So should the movie be seen as part of a full package or an individual work? "I find that the slideshow helps ease people into the movie somewhat," Glover said. "I actually make most of my money from the books. All the money I make from my acting work goes to fund these films (Glover has two more in the works, with What Is It? the start of a theoretical trilogy), so the books are what really sustain me. I approached What Is It? like a business proposition, and in the long run I do really expect to make a profit off of it. It's just that I think it may take a while. To me, What Is It? is a narrative film. It won the Best Narrative prize at the Ann Arbor Film Festival, which is famously experimental. What bothers me is when people think that this is a piece which doesn't make any sense, that I've put together something at random. If people get that sense, I think I've failed."

Oddly, just as the whole thing ends, the lengthy closing credits assign everyone surprisingly explicit roles: Glover, for example, is billed as "Dueling Demi-God Auteur and The young man's inner psyche." The clarity of these credits provide a psychological framework for interpreting the film, but Glover insisted that that's all they are -- "a framework," he said. "When we were going about making the film, it seemed silly to assign arbitrary names for the characters - Jim or something - so I wrote how I perceived the characters and their relationship to each other for the credits. This is my understanding of the film, but it is just one understanding."

Despite the seriousness of Glover's intentions and his literal and figurative investments in the film, it's ultimately more interesting to look at Glover's psyche rather than "the young man's." The end credits, for example, also note that this film has in no way advanced "the assassination of Steven Spielberg" -- a reference to Glover's longstanding feud with the director, dating back to an essay Glover wrote singling him out as an exemplar of corrupt and culturally stifling media product. When asked if Spielberg is more of a symbol of what Glover dislikes about corporate media, he hesitated a second. "To a certain extent, yes," he replied. "But I also do not like his work. I feel that what he is doing is not helpful to the medium, and I know that he has a media operation that gives him the reputation of a good man, which I know he is not. And if he wants to respond to that, which I'm sure he won't, he's welcome to."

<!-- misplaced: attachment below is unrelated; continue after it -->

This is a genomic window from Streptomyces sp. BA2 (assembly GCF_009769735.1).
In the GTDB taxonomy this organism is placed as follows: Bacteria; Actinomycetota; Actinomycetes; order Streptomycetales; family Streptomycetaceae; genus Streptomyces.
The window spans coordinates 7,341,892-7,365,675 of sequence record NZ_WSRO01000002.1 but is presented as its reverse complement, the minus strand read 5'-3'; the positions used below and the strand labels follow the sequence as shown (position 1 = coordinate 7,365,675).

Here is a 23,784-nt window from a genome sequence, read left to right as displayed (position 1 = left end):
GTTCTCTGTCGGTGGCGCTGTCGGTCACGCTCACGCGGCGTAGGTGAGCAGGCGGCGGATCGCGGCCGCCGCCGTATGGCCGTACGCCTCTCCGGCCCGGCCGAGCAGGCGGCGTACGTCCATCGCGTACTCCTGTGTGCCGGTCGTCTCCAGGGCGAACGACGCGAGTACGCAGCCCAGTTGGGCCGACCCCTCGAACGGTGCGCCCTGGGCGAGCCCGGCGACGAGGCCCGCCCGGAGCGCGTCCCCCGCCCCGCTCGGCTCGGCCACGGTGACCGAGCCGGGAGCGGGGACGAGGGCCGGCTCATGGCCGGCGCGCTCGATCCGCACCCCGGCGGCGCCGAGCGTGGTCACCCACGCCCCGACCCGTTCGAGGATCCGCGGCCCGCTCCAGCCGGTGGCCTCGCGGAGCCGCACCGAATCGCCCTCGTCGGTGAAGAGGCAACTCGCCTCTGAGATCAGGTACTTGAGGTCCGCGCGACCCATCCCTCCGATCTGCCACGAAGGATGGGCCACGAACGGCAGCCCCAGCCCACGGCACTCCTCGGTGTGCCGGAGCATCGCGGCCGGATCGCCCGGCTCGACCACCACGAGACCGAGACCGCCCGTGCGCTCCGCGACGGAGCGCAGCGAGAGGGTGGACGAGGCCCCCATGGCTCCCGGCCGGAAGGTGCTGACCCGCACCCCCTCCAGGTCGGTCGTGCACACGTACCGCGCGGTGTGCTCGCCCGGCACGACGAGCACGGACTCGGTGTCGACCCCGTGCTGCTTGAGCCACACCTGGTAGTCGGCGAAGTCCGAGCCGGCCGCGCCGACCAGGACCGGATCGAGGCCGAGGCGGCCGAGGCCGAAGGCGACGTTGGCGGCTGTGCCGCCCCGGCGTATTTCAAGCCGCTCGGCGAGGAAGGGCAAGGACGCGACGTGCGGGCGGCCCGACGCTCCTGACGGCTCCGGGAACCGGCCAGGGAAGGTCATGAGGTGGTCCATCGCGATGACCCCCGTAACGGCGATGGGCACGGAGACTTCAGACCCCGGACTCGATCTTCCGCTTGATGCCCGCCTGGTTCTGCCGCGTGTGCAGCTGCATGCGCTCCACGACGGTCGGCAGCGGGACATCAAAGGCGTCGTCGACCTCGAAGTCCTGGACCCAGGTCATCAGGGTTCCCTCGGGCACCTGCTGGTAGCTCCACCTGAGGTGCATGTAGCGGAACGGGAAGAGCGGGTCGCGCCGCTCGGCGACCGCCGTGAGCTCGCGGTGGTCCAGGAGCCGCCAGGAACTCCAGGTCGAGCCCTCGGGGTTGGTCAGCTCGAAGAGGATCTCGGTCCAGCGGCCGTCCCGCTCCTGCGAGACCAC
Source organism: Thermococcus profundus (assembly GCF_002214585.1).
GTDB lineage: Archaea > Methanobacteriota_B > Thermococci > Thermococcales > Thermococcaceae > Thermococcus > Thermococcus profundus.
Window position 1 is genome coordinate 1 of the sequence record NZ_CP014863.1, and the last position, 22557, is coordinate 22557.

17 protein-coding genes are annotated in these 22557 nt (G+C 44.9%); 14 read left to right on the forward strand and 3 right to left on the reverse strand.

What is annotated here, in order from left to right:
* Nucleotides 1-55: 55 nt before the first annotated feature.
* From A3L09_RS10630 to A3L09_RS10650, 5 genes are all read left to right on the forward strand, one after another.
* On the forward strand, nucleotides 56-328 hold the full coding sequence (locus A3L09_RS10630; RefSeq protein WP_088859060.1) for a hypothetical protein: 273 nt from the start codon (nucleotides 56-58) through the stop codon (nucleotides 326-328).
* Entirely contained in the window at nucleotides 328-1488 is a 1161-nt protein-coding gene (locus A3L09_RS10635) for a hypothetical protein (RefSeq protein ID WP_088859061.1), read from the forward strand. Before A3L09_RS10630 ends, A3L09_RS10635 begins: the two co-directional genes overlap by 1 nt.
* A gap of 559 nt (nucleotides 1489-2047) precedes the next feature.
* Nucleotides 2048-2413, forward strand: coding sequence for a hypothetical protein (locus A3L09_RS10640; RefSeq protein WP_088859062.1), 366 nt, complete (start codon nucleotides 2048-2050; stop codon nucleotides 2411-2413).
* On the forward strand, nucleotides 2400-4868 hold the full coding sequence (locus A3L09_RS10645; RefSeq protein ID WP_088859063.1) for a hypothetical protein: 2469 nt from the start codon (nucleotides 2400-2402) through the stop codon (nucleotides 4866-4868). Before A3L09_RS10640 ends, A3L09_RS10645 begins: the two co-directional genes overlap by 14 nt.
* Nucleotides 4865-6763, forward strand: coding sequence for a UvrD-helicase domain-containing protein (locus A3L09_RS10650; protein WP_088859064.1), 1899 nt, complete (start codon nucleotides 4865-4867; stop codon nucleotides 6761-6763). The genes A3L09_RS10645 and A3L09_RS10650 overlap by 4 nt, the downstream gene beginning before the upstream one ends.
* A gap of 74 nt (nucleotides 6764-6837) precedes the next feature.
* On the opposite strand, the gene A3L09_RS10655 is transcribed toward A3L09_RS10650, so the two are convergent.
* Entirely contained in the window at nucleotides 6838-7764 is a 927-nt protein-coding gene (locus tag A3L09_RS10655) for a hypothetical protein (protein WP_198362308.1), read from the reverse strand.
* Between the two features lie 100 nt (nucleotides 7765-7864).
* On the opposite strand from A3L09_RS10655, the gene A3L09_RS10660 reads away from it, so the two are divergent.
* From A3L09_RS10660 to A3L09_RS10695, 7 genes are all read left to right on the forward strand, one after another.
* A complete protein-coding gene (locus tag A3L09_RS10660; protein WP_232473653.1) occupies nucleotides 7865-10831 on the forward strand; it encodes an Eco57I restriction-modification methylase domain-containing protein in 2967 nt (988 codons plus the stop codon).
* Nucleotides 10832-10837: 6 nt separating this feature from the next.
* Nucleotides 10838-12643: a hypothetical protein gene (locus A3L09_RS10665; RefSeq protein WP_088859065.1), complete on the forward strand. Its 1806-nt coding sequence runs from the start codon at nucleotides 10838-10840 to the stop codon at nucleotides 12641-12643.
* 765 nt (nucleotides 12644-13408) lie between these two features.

It's oddly comforting to know that, beneath the provocations and inaccessibility of What Is It?, traces of the old Glover remain. What Is It? is, for all its overt provocations, a definite appeal for seriousness, Wagner soundtrack included; Glover is struggling to establish himself as a serious filmmaker rather than as a peddler of quirks. And while this is laudable, it's not much fun; What Is It? unsuccessfully splits the difference between both worlds, but Glover may have a hard time convincing his fans they'd rather discuss his experimental work than his still-eccentric worldview. Even if he doesn't feint assaults on talk show hosts anymore, preferring to voice his challenges more decorously, he's one weird dude; in his newly-preferred context of quasi-experimental narrative, however, he's just one more mystifying provocateur. Fortunately, more work for hire is on the way.



(Photos: Rocky Schenck)